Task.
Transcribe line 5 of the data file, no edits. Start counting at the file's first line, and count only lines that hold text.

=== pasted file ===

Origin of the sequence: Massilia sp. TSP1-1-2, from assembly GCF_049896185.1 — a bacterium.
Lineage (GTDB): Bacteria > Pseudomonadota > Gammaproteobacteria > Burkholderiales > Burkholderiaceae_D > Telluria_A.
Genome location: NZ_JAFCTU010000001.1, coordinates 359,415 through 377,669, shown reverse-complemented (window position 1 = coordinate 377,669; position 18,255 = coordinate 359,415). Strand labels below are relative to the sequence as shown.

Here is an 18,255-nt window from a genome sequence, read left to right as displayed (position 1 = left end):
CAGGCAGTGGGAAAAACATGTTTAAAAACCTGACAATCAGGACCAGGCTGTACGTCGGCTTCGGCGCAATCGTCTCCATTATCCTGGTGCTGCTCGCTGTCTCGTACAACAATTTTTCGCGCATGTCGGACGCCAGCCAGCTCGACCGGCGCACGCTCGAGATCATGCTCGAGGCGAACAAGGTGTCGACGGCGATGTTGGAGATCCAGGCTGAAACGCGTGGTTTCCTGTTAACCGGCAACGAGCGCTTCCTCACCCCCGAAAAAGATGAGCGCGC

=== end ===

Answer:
CAGGCAGTGGGAAAAACATGTTTAAAAACCTGACAATCAGGACCAGGCTGTACGTCGGCTTCGGCGCAATCGTCTCCATTATCCTGGTGCTGCTCGCTGTCTCGTACAACAATTTTTCGCGCATGTCGGACGCCAGCCAGCTCGACCGGCGCACGCTCGAGATCATGCTCGAGGCGAACAAGGTGTCGACGGCGATGTTGGAGATCCAGGCTGAAACGCGTGGTTTCCTGTTAACCGGCAACGAGCGCTTCCTCACCCCCGAAAAAGATGAGCGCGC